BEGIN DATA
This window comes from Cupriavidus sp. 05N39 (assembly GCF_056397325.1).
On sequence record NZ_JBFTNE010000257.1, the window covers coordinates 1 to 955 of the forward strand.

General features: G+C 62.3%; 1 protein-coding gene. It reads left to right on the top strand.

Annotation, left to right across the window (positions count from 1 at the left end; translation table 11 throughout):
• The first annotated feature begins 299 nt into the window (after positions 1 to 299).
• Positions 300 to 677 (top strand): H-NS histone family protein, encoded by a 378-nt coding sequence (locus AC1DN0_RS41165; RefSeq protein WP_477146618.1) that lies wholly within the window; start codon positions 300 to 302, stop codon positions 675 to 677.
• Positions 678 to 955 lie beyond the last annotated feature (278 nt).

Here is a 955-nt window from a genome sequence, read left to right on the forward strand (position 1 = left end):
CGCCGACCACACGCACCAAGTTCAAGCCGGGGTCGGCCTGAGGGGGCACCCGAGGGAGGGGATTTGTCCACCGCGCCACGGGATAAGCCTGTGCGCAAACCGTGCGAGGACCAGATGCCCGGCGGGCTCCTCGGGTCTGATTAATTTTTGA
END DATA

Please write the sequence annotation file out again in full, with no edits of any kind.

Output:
This window comes from Cupriavidus sp. 05N39 (assembly GCF_056397325.1).
On sequence record NZ_JBFTNE010000257.1, the window covers coordinates 1 to 955 of the forward strand.

General features: G+C 62.3%; 1 protein-coding gene. It reads left to right on the top strand.

Annotation, left to right across the window (positions count from 1 at the left end; translation table 11 throughout):
• The first annotated feature begins 299 nt into the window (after positions 1 to 299).
• Positions 300 to 677 (top strand): H-NS histone family protein, encoded by a 378-nt coding sequence (locus AC1DN0_RS41165; RefSeq protein WP_477146618.1) that lies wholly within the window; start codon positions 300 to 302, stop codon positions 675 to 677.
• Positions 678 to 955 lie beyond the last annotated feature (278 nt).

Here is a 955-nt window from a genome sequence, read left to right on the forward strand (position 1 = left end):
CGCCGACCACACGCACCAAGTTCAAGCCGGGGTCGGCCTGAGGGGGCACCCGAGGGAGGGGATTTGTCCACCGCGCCACGGGATAAGCCTGTGCGCAAACCGTGCGAGGACCAGATGCCCGGCGGGCTCCTCGGGTCTGATTAATTTTTGA